Monday, April 29, 2019
'War and Peace' by Leo Tolstoy
Whoa, what an epic! It's my choice in the Very Long Classic category of the 2019 Back to the Classics Challenge, and at over 1300 pages, I'm very proud of myself. Now I'm among those people who can tick reading this behemoth off my bucket list. It's the size of a brick, but well worth reading. The story is set during the early nineteenth century, when Napoleon was leading French forces to invade Russia, and focuses on the lives of a few aristocratic families; the Bolkonskys the Rostovs and the Bezukhovs.
Readers with time on their hands have tallied over 600 characters altogether, which I believe we can whittle down to five major ones, including two brother and sister duos. There's Prince Andrei Bolkonsky, a disillusioned officer, and his pious sister Marya. And impulsive young Nikolai Rostov, off to war wet behind the ears, and his lively little sister Natasha. And then there's Pierre, the poor rich kid on the block.
It's a fair call to generalise that the two main families have opposite vibes happening. The Bolkonskys are cool, pragmatic, rational thinkers. Their crabby old dad, one of the most colourful characters, is a domineering former war hero who takes these cerebral traits to their unpleasantest extreme. On the other side, the Rostovs are reactive and passionate, driven by big emotions the second they feel them. Nikolai is a show-pony and tinder-box, ready to blast anyone who offends him. Natasha is unfocused, restless and falls for five guys within the course of the novel. Anyone in trousers, it sometimes seems. (In her defense, it is an extremely long novel.) The Rostovs are not lukewarm people but totally hot and cold, making some serious mistakes. It's a family trait, and their father is a great, pleasure-loving entertainer with the unfortunate fault of overdrawing on his estate, until he realises they're almost broke.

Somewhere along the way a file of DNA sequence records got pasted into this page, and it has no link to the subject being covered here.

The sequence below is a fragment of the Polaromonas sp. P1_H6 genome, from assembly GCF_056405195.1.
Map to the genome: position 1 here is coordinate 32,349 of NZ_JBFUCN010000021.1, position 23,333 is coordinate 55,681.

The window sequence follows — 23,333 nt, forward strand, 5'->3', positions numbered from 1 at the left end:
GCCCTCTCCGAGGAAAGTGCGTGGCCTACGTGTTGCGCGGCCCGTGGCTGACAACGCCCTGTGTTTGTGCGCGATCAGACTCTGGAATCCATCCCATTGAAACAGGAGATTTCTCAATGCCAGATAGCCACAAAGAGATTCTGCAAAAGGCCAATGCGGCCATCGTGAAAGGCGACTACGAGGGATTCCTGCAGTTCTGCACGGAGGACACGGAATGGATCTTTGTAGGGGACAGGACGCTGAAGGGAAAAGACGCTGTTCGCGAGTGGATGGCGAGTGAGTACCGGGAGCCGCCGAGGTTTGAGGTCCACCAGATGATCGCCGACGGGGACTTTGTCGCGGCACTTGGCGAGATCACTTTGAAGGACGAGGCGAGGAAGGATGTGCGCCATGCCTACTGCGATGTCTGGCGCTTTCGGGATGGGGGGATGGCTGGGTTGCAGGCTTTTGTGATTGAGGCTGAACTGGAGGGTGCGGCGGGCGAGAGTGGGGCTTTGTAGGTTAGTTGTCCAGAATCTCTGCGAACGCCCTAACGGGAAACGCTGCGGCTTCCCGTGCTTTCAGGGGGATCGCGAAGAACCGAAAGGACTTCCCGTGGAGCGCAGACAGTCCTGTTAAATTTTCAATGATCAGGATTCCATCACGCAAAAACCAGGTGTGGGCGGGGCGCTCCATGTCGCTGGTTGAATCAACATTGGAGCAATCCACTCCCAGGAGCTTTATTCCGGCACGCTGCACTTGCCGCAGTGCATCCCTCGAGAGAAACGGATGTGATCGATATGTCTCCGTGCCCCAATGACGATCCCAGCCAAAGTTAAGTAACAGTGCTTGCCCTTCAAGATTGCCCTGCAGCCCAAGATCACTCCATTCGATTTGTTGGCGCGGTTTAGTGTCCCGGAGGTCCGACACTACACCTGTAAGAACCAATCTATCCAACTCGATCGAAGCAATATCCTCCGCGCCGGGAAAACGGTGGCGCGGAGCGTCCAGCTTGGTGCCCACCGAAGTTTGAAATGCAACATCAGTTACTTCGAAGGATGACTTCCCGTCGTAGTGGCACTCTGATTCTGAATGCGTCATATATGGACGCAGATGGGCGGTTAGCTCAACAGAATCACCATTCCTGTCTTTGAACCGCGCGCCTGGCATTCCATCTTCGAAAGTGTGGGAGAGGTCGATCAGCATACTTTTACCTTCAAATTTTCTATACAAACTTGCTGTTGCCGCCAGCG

It's a really interesting read to see how two families poles apart in their thinking may influence each other, romantically and otherwise, and how the events of the plot stabilise and modify all of them.
I think my favourite main character is probably Pierre Bezukhov. He's a tubby and bespectacled young man who wants to understand all the ins and outs of life, but is swept around by every wind blowing. Even though he's shy and awkward, he still manages to make several social blunders, until he unexpectedly inherits his father's vast estate and becomes one of Russia's wealthiest men. Then people start overlooking his faux paus, to focus on his money.
I've never really pitied the recipient of an obscene windfall before, but Tolstoy really hones in on the dark side of Pierre's amazing luck. 'Coming as it did after a life of solitude and easy-going pleasure, now made him feel so hemmed in and preoccupied, the only time he could be alone with his thoughts was in bed.' This lovable nerd becomes the innocent target of wolves and sharks, and totally buys into all the scraping and fawning from people who never wanted to know him before. He tries hard not to be 'that guy' always on the verge of letting people down, and his guileless nature puts him in the position of a lamb on the chopping block. One of the things he's pushed into is marriage with Helene Kuragin, a ravishingly beautiful, but unscrupulous woman.